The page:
A string. It is the name of the file that the image is saved as. This name should not be the same as the original name of the image.
A list of strings, or the keyword
A list of strings.
A generalized boolean.
If non-nil, there is a garbage collection before the image is saved. The default value is
Determines if some global variables are cleared before the image is saved. You can generally use the default value, which is
If this is
the function normal-gc is called before the image is saved. The default is
A function to be called on restart.
Controls whether multiprocessing is enabled on restart.
On Windows console controls whether the new image will be a Console or GUI application and when, if ever, to make a console window in the latter case.
environment controls whether the LispWorks environment is started on restart. Possible values are discussed below.
remarks adds a comment to the save history. The value should be a string.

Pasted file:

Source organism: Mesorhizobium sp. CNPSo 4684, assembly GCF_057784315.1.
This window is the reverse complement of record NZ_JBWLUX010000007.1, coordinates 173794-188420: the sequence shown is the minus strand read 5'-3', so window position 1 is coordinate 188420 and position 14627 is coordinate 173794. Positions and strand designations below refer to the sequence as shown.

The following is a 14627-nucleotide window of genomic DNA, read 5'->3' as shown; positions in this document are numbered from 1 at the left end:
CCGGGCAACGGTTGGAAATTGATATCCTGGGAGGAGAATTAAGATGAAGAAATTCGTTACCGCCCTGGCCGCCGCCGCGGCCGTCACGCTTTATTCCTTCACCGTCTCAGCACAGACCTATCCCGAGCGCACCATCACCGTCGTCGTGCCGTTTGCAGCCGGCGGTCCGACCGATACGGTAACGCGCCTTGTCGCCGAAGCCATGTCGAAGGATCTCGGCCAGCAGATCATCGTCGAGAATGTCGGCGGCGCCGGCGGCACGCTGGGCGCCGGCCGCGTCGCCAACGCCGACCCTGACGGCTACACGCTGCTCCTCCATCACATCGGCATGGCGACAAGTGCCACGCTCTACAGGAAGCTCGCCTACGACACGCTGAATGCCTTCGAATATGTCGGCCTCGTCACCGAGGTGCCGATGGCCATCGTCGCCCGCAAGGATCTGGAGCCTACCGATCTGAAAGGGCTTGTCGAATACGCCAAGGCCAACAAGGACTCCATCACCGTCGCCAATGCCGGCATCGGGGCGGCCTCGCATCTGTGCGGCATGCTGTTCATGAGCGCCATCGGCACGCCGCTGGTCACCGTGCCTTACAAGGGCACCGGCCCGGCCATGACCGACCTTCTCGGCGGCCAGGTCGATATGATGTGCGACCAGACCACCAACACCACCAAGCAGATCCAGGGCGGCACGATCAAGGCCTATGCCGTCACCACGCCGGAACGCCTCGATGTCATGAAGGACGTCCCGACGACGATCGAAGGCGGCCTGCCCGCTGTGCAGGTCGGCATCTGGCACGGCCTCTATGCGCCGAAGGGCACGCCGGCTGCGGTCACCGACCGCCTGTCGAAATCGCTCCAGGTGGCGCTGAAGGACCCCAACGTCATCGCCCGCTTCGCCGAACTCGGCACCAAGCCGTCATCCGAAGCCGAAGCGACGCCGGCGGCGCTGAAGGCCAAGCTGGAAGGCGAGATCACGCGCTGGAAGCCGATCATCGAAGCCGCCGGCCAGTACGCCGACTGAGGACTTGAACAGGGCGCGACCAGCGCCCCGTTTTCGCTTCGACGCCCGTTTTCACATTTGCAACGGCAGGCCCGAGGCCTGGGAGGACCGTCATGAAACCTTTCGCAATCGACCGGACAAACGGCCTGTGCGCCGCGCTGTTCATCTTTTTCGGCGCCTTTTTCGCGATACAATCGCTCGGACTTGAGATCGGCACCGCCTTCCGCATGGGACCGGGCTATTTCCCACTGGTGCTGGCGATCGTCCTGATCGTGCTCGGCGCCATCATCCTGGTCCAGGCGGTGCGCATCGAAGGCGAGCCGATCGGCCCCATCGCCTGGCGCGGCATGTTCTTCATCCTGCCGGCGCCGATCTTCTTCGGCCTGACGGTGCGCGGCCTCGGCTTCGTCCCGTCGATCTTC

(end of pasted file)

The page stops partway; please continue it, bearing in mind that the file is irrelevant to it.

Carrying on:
A generalized boolean. If non-nil, the Lisp heap and the executable are saved in two separate files.
For information about the sort of changes you might want to save in a new image, see Customization of LispWorks.
Do not use
when the graphical IDE is running. Instead create a build script and use it with the
command line argument similar to the examples below, or run LispWorks in a subprocess using the Application Builder tool.
is implemented only on Windows, Linux, x86/x64 Solaris, Macintosh and FreeBSD. It controls whether the image saved is an executable or a dynamic library (DLL). The default value is
and this value means an executable is saved. The value